Conservationists protest Malaysia coal plant plan

KUALA LUMPUR, Malaysia – Conservationists criticized a plan Monday to build a coal-fired power plant in an environmentally fragile state on Borneo island, but energy officials said the project will provide a much-needed electricity supply boost.

Energy projects have often generated protests in Malaysia's two states in Borneo, with activists alleging authorities and companies ignore the rights of indigenous tribal communities and cause environmental harm by cutting down swaths of jungle.

Nigeria: Middle class in fear as kidnappings rise

PORT HARCOURT, Nigeria (AP) -- Masked armed men guard Nigeria's elite in this volatile oil-rich region, but the country's middle class can only lock their doors and pray each time their children leave home.

Kidnappers who once targeted foreign oil workers are now abducting children - including one as young as 8 months old - for whatever ransom they can get.

U.S. opposition grows over TransCanada's Keystone pipeline

Another leading U.S. politician has come out against TransCanada’s controversial Keystone XL pipeline.

In a letter released Tuesday, U.S. Congressman Henry Waxman calls Keystone XL “a multibillion-dollar investment to expand our reliance on the dirtiest source of transportation fuel currently available.”

Oil Spill Reaches Louisiana's Inland Waters

(AP) An oil spill that was previously a problem for coastal Louisiana was trickling deeper inland Tuesday and toward the shores of New Orleans.

Oil sheen and tar balls from the Deepwater Horizon gusher have been spotted in Lake Pontchartrain, the huge lake forming the northern boundary of the city that was rescued in the 1990s from rampant pollution.

Friendship in an Age of Economics

Our age, what we might call the age of economics, is in thrall to two types of relationships which reflect the lives we are encouraged to lead. There are consumer relationships, those that we participate in for the pleasure they bring us. And there are entrepreneurial relationships, those that we invest in hoping they will bring us some return. In a time in which the discourse of economics seeks to hold us in its grip, this should come as no surprise.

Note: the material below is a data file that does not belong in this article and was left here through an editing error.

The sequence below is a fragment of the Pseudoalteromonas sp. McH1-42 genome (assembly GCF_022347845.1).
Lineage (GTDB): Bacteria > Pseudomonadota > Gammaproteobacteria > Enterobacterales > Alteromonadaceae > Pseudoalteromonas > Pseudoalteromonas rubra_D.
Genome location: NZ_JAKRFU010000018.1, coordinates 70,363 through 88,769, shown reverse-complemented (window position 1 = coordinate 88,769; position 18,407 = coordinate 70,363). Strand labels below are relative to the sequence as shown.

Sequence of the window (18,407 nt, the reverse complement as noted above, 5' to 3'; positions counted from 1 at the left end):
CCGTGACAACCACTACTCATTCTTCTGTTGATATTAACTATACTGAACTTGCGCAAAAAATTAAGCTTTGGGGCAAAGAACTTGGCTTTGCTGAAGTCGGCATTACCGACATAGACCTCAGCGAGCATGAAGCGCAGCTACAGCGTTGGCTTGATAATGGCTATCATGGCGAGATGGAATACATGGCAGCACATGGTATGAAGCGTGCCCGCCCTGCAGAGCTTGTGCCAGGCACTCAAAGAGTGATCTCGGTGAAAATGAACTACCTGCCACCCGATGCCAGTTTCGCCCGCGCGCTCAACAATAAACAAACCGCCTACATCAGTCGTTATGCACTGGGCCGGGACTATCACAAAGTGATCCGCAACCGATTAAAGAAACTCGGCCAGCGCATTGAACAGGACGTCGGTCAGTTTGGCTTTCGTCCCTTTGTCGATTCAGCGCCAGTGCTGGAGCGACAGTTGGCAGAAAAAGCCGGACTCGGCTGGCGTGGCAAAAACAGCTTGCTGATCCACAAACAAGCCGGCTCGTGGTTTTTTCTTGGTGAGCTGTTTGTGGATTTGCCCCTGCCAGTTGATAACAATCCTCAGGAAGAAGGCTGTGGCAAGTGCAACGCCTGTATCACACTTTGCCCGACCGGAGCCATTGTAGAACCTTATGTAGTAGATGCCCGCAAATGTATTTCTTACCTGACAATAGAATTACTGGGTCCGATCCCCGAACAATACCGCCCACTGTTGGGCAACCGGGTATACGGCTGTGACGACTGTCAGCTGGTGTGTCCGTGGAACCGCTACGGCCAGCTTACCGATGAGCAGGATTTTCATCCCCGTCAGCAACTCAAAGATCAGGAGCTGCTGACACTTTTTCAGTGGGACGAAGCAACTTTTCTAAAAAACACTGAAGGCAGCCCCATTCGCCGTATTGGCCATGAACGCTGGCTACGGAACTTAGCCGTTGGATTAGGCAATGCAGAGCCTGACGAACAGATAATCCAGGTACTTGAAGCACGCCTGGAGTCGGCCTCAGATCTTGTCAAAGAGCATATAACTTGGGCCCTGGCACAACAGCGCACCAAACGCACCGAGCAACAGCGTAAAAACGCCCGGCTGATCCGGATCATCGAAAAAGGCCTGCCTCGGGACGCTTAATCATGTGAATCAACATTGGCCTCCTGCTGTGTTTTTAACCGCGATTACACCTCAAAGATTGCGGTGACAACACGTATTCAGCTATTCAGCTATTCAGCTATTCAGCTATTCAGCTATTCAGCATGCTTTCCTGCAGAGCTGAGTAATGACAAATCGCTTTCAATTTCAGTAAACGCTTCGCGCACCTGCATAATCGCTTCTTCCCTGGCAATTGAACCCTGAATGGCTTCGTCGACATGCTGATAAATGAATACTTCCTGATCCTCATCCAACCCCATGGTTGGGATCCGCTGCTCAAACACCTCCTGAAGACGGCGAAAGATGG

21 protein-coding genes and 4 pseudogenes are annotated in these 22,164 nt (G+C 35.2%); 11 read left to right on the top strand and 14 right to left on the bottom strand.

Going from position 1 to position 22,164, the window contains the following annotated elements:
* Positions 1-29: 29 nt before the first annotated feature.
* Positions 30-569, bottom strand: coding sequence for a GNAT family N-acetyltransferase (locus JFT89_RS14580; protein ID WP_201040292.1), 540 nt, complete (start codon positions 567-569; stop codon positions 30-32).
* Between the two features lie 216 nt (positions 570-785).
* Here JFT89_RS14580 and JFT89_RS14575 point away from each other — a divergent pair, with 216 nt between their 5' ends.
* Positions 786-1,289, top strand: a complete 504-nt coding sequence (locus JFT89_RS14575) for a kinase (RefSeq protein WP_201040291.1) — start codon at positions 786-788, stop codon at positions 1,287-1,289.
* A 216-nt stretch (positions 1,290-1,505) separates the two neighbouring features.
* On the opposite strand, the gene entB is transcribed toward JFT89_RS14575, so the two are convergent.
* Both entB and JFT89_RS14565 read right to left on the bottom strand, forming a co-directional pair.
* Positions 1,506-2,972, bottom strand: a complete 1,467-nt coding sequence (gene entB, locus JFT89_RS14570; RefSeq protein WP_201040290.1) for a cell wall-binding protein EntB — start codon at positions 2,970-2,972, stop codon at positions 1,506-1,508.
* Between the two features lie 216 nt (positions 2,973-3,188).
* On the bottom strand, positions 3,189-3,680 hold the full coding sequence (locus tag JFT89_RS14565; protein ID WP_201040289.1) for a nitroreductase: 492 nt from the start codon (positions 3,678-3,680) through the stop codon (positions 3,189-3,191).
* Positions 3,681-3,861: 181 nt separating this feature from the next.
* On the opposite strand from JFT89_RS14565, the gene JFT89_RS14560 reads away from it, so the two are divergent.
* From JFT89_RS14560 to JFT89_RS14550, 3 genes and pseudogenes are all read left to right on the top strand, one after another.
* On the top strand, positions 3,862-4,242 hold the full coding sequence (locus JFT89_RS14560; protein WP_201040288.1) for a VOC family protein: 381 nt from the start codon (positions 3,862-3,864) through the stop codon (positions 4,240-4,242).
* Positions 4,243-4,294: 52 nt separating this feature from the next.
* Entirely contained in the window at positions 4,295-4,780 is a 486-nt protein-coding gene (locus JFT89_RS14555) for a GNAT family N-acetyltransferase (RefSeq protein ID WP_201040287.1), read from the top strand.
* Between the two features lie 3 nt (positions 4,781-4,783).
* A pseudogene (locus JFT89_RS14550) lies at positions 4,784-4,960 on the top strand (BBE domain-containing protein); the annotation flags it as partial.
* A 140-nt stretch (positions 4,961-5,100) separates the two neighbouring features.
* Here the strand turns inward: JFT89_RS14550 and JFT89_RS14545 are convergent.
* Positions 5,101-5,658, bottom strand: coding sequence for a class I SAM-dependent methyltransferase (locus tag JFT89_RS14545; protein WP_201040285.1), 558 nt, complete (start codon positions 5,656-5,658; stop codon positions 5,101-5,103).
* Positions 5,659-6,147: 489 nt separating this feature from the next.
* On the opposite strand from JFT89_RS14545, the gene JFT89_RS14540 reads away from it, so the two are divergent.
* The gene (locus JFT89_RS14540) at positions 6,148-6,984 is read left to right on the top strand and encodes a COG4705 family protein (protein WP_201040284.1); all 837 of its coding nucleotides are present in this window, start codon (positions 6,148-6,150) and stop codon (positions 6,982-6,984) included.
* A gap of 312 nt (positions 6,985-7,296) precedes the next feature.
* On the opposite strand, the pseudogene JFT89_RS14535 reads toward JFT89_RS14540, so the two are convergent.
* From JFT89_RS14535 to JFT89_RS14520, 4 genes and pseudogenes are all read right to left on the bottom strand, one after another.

Candidate for Iowa ag secretary will discuss themes from his book

Francis Thicke, candidate for Iowa Secretary of Agriculture, will be discussing themes from his book, "A New Vision for Iowa Food and Agriculture" and how they relate to concerns of Iowans at 6:30 p.m. today in Dubuque.

Peak oil, climate-change and water-quality problems are just a few of the major challenges that Iowa agriculture is facing, he said.

Is it cheaper to just let the planet heat?

Letting greenhouse gases build in the atmosphere is a bit like letting a tree grow roots beneath the foundation of your house. It may not be that bad this year, or next year, or even the year after that. But with each year that goes by, the problem becomes incrementally more severe, and harder to reverse. So even if Manzi is right that the costs are manageable into 2100 -- a century, after all, is a long time for a human, but not for the atmosphere -- what does that do to our descendants who have to deal with a scorching planet between 2100 and 2200? And then into 2300, and then 2400?

Opec sees 4% reserve boost

Opec's proven crude oil reserves rose 4% in 2009 to 1.06 trillion barrels led by an increase in Venezuela, the group said in its Annual Statistical Bulletin released today.